New Zealand’s Crown Fibre Holdings (CFH) has received 15 proposals for the government’s Ultra-Fast Broadband initiative, reports New Zealand Press Agency. CFH, the state-owned company in charge of managing the NZD1.5 billion scheme, has said that proposals cover all 33 ‘candidate areas’, reaching 75% of New Zealand’s population. It is believed that some applicants have formed new consortia in order to meet the conditions of the tender; bidders include Vector and Vodafone, in partnership with Canadian fibre company Axia. CFH began seeking proposals for the initiative in October 2009, and completed the eligibility stage in March. In July it asked respondents to redefine their proposals. CFH chairman Simon Allen said that a shortlist will now be made, and recommendations on preferred investment partners will be made known in October this year. CFH expects to start the rollout before the end of the year.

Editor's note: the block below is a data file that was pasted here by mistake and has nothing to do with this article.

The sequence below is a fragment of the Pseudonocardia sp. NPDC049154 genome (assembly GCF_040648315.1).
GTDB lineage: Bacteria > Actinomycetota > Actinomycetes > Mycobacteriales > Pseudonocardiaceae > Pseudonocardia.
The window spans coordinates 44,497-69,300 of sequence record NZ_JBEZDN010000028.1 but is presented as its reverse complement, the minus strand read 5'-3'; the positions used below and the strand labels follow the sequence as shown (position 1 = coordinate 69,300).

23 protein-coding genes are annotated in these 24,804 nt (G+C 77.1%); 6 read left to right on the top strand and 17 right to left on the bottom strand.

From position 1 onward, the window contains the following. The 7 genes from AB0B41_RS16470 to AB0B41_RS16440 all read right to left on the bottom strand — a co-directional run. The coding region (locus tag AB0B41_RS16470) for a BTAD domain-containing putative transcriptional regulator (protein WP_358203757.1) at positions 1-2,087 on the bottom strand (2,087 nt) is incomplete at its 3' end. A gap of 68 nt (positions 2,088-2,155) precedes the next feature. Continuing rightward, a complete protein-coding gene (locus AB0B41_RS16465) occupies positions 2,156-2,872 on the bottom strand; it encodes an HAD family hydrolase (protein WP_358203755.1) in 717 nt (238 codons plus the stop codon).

In related news, Telecom New Zealand has submitted a refined proposal based on the de-merger of its network business, to safeguard its own participation in the initiative. Under current rules, Telecom NZ is excluded from the public-private initiative because the government has barred telecoms retailers from participating. Telecom NZ Chief Executive Paul Reynolds confirmed that its proposal involves the structural separation of Telecom through a de-merger into two companies, with the network business becoming a new, stand-alone company, branded Chorus. However, any significant structural change to Telecom New Zealand’s business will require 75% of the shareholders to vote in favour of the proposal. Dr Reynolds commented: ‘I firmly believe that Telecom, through Chorus, can deliver more fibre, faster and more efficiently than any other partner while avoiding duplication or waste. Our solution brings together the best of both worlds – the economies of scale and consistency of service inherent in a single, national, open access network, and the potential for significant local community involvement. No sacred cows have been spared and no assumptions have been left unchecked as we have worked through this stage of what is a challenging but critically important issue.’